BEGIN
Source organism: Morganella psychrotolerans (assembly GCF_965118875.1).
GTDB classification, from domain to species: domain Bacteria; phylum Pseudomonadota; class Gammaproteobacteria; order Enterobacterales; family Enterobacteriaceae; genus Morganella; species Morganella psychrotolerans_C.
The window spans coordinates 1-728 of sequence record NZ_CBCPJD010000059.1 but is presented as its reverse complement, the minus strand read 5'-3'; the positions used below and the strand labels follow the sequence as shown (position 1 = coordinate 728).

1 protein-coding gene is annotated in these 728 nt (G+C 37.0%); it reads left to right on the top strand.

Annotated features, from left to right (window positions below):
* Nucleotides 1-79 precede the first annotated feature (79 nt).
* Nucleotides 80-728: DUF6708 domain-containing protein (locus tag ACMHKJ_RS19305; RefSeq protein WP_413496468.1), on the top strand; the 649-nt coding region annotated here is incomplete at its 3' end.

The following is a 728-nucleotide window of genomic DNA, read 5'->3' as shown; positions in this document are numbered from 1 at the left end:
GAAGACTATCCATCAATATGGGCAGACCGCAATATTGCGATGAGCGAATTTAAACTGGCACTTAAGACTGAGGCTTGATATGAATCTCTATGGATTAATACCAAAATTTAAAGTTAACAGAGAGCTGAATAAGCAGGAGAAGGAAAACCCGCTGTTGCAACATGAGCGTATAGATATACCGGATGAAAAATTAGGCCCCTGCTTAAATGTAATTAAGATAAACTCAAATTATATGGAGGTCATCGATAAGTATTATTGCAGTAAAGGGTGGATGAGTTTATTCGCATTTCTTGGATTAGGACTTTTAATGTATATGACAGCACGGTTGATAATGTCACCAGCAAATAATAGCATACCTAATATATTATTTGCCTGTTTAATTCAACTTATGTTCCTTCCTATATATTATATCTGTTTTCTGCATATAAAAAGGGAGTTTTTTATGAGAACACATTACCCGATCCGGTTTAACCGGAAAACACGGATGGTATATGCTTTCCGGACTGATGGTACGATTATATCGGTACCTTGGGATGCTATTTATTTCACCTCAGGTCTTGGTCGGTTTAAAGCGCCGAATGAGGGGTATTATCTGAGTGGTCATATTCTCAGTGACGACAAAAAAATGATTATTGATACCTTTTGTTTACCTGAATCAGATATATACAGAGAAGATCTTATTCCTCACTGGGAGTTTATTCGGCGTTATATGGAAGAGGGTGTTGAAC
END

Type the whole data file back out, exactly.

Source organism: Morganella psychrotolerans (assembly GCF_965118875.1).
GTDB classification, from domain to species: domain Bacteria; phylum Pseudomonadota; class Gammaproteobacteria; order Enterobacterales; family Enterobacteriaceae; genus Morganella; species Morganella psychrotolerans_C.
The window spans coordinates 1-728 of sequence record NZ_CBCPJD010000059.1 but is presented as its reverse complement, the minus strand read 5'-3'; the positions used below and the strand labels follow the sequence as shown (position 1 = coordinate 728).

1 protein-coding gene is annotated in these 728 nt (G+C 37.0%); it reads left to right on the top strand.

Annotated features, from left to right (window positions below):
* Nucleotides 1-79 precede the first annotated feature (79 nt).
* Nucleotides 80-728: DUF6708 domain-containing protein (locus tag ACMHKJ_RS19305; RefSeq protein WP_413496468.1), on the top strand; the 649-nt coding region annotated here is incomplete at its 3' end.

The following is a 728-nucleotide window of genomic DNA, read 5'->3' as shown; positions in this document are numbered from 1 at the left end:
GAAGACTATCCATCAATATGGGCAGACCGCAATATTGCGATGAGCGAATTTAAACTGGCACTTAAGACTGAGGCTTGATATGAATCTCTATGGATTAATACCAAAATTTAAAGTTAACAGAGAGCTGAATAAGCAGGAGAAGGAAAACCCGCTGTTGCAACATGAGCGTATAGATATACCGGATGAAAAATTAGGCCCCTGCTTAAATGTAATTAAGATAAACTCAAATTATATGGAGGTCATCGATAAGTATTATTGCAGTAAAGGGTGGATGAGTTTATTCGCATTTCTTGGATTAGGACTTTTAATGTATATGACAGCACGGTTGATAATGTCACCAGCAAATAATAGCATACCTAATATATTATTTGCCTGTTTAATTCAACTTATGTTCCTTCCTATATATTATATCTGTTTTCTGCATATAAAAAGGGAGTTTTTTATGAGAACACATTACCCGATCCGGTTTAACCGGAAAACACGGATGGTATATGCTTTCCGGACTGATGGTACGATTATATCGGTACCTTGGGATGCTATTTATTTCACCTCAGGTCTTGGTCGGTTTAAAGCGCCGAATGAGGGGTATTATCTGAGTGGTCATATTCTCAGTGACGACAAAAAAATGATTATTGATACCTTTTGTTTACCTGAATCAGATATATACAGAGAAGATCTTATTCCTCACTGGGAGTTTATTCGGCGTTATATGGAAGAGGGTGTTGAAC